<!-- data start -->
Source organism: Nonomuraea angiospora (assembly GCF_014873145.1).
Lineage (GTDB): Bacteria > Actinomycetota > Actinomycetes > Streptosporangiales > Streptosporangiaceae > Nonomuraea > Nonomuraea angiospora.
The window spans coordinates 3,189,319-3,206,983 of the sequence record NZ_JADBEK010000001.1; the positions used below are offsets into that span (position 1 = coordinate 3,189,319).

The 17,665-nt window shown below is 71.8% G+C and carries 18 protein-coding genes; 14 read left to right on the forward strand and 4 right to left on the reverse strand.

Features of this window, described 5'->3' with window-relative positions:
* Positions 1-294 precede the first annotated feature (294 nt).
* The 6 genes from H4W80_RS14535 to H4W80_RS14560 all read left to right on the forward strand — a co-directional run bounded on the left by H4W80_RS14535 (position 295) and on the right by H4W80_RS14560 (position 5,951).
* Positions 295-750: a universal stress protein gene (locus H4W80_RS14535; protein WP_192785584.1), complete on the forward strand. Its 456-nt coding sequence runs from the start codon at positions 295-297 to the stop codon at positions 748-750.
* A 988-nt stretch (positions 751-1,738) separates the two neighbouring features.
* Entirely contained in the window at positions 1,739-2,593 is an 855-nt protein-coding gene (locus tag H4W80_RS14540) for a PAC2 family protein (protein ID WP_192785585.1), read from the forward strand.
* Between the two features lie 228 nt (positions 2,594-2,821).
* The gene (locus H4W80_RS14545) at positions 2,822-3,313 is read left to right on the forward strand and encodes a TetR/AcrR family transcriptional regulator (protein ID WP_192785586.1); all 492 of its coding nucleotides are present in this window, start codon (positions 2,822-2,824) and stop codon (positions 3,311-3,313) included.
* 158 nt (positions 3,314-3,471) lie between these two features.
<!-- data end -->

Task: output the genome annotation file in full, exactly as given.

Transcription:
Source organism: Nonomuraea angiospora (assembly GCF_014873145.1).
Lineage (GTDB): Bacteria > Actinomycetota > Actinomycetes > Streptosporangiales > Streptosporangiaceae > Nonomuraea > Nonomuraea angiospora.
The window spans coordinates 3,189,319-3,206,983 of the sequence record NZ_JADBEK010000001.1; the positions used below are offsets into that span (position 1 = coordinate 3,189,319).

The 17,665-nt window shown below is 71.8% G+C and carries 18 protein-coding genes; 14 read left to right on the forward strand and 4 right to left on the reverse strand.

Features of this window, described 5'->3' with window-relative positions:
* Positions 1-294 precede the first annotated feature (294 nt).
* The 6 genes from H4W80_RS14535 to H4W80_RS14560 all read left to right on the forward strand — a co-directional run bounded on the left by H4W80_RS14535 (position 295) and on the right by H4W80_RS14560 (position 5,951).
* Positions 295-750: a universal stress protein gene (locus H4W80_RS14535; protein WP_192785584.1), complete on the forward strand. Its 456-nt coding sequence runs from the start codon at positions 295-297 to the stop codon at positions 748-750.
* A 988-nt stretch (positions 751-1,738) separates the two neighbouring features.
* Entirely contained in the window at positions 1,739-2,593 is an 855-nt protein-coding gene (locus tag H4W80_RS14540) for a PAC2 family protein (protein ID WP_192785585.1), read from the forward strand.
* Between the two features lie 228 nt (positions 2,594-2,821).
* The gene (locus H4W80_RS14545) at positions 2,822-3,313 is read left to right on the forward strand and encodes a TetR/AcrR family transcriptional regulator (protein ID WP_192785586.1); all 492 of its coding nucleotides are present in this window, start codon (positions 2,822-2,824) and stop codon (positions 3,311-3,313) included.
* 158 nt (positions 3,314-3,471) lie between these two features.